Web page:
What is CoreDNS
CoreDNS is a DNS server. It is written in Go.
CoreDNS is different from other DNS servers, such as (all excellent) BIND, Knot, PowerDNS and Unbound (technically a resolver, but still worth a mention), because it is very flexible, and almost all functionality is outsourced into plugins.
Plugins can be stand-alone or work together to perform a “DNS function”.
So what’s a “DNS function”? For the purpose of CoreDNS, we define it as a piece of software that implements the CoreDNS Plugin API. The functionality implemented can wildly deviate. There are plugins that don’t themselves create a response, such as metrics or cache, but that add functionality. Then there are plugins that do generate a response. These can also do anything: There are plugins that communicate with Kubernetes to provide service discovery, plugins that read data from a file or a database.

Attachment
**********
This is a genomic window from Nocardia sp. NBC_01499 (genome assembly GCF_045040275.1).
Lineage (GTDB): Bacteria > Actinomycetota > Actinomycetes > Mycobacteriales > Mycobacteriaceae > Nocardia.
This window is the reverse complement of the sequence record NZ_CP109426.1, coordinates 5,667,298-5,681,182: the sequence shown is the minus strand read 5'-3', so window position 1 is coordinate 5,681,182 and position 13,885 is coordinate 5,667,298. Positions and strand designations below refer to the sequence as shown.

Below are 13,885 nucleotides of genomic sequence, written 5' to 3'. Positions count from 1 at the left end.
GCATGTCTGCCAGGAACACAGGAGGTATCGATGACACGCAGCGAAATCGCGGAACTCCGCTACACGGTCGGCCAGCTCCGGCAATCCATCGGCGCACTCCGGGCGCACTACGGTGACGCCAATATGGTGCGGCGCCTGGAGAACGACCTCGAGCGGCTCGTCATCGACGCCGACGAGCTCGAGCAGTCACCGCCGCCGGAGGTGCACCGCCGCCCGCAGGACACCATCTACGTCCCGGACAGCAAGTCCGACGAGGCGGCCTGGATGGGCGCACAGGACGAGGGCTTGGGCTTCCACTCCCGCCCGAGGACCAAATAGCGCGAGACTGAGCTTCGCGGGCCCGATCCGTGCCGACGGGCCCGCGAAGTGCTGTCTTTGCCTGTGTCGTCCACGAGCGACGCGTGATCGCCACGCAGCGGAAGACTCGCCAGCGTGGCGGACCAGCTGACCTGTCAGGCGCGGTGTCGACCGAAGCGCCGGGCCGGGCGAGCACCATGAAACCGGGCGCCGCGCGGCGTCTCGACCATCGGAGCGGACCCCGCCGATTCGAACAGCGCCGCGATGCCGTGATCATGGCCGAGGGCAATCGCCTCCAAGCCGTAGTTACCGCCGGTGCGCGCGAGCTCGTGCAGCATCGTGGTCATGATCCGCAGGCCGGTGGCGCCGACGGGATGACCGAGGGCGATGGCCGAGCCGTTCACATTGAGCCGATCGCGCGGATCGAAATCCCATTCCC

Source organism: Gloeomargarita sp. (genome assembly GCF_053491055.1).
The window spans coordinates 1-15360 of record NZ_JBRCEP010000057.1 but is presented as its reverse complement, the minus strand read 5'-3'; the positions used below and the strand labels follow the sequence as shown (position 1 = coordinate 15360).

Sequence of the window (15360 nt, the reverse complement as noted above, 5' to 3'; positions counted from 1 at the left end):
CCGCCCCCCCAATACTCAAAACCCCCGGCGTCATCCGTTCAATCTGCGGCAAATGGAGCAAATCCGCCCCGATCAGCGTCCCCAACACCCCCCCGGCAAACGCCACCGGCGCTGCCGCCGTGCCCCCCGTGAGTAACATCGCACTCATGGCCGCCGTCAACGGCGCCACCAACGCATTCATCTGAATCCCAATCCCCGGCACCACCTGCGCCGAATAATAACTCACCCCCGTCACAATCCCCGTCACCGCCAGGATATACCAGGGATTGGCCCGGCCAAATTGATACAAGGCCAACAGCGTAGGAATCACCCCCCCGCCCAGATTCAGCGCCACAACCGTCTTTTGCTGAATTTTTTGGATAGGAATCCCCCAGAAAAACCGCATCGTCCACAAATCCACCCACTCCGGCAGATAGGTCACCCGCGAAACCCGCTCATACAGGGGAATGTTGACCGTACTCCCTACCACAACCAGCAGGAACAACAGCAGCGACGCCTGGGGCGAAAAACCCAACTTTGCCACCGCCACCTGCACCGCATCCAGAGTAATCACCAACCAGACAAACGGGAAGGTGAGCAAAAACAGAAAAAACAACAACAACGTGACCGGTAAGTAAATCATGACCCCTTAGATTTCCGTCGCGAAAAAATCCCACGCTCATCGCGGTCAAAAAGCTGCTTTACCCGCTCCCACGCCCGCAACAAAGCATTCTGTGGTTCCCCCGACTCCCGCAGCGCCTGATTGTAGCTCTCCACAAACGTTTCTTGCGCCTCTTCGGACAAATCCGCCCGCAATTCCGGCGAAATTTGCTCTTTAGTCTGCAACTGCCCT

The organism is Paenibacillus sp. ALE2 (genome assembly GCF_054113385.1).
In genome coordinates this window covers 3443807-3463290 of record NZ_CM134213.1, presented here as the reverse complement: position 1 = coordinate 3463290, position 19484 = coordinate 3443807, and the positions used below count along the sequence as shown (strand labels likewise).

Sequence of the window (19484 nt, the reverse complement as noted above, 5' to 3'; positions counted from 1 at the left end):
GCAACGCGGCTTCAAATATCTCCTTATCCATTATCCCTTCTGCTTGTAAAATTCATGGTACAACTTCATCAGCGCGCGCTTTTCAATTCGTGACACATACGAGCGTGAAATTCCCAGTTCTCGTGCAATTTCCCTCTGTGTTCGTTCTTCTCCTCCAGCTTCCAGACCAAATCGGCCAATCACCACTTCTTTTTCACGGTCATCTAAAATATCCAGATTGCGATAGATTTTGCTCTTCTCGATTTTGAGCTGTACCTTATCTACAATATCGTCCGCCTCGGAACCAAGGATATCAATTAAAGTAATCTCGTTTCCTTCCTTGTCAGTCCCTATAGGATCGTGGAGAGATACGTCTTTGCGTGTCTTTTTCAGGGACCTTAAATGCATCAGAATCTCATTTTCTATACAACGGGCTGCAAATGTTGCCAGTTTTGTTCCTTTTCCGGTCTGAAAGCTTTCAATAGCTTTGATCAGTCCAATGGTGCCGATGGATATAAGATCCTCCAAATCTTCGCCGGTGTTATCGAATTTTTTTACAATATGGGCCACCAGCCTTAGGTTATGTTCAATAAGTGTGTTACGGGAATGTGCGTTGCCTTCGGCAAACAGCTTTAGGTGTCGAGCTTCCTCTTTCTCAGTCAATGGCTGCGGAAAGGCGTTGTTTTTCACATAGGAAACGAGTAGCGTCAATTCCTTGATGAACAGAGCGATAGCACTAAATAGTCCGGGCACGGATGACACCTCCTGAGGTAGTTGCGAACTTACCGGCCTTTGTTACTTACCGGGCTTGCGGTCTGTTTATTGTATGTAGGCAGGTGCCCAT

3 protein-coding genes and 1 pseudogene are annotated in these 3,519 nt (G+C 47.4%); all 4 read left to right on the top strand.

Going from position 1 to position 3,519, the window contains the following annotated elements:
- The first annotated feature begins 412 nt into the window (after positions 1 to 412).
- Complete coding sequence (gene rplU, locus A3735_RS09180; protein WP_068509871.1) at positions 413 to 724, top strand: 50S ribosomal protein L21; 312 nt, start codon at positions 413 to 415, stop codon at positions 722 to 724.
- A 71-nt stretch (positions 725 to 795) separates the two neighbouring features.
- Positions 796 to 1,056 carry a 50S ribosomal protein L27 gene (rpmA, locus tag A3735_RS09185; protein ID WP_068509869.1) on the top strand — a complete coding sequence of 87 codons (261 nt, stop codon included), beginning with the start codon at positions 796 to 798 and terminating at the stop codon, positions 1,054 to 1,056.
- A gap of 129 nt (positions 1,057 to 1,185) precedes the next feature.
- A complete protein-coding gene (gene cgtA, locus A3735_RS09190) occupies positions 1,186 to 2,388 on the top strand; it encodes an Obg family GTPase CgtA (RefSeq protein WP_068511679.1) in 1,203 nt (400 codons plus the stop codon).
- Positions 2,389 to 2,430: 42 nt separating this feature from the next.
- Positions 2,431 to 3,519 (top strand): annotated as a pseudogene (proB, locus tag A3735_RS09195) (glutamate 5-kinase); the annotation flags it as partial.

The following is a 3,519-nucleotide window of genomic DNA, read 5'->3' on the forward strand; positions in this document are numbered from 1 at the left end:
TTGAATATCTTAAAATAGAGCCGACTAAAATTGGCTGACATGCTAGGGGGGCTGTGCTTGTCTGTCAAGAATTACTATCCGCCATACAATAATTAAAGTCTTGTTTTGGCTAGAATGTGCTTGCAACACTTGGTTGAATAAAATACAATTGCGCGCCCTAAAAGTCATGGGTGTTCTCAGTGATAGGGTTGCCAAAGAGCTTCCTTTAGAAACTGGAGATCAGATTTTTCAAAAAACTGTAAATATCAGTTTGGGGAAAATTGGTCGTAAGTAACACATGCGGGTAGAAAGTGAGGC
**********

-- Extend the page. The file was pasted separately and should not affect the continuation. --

There are currently about 30 plugins included in the default CoreDNS install, but there are also a whole bunch of external plugins that you can compile into CoreDNS to extend its functionality.
CoreDNS is powered by plugins.
Writing new plugins should be easy enough, but requires knowing Go and having some insight into how DNS works. CoreDNS abstracts away a lot of DNS details, so that you can just focus on writing the plugin functionality you need.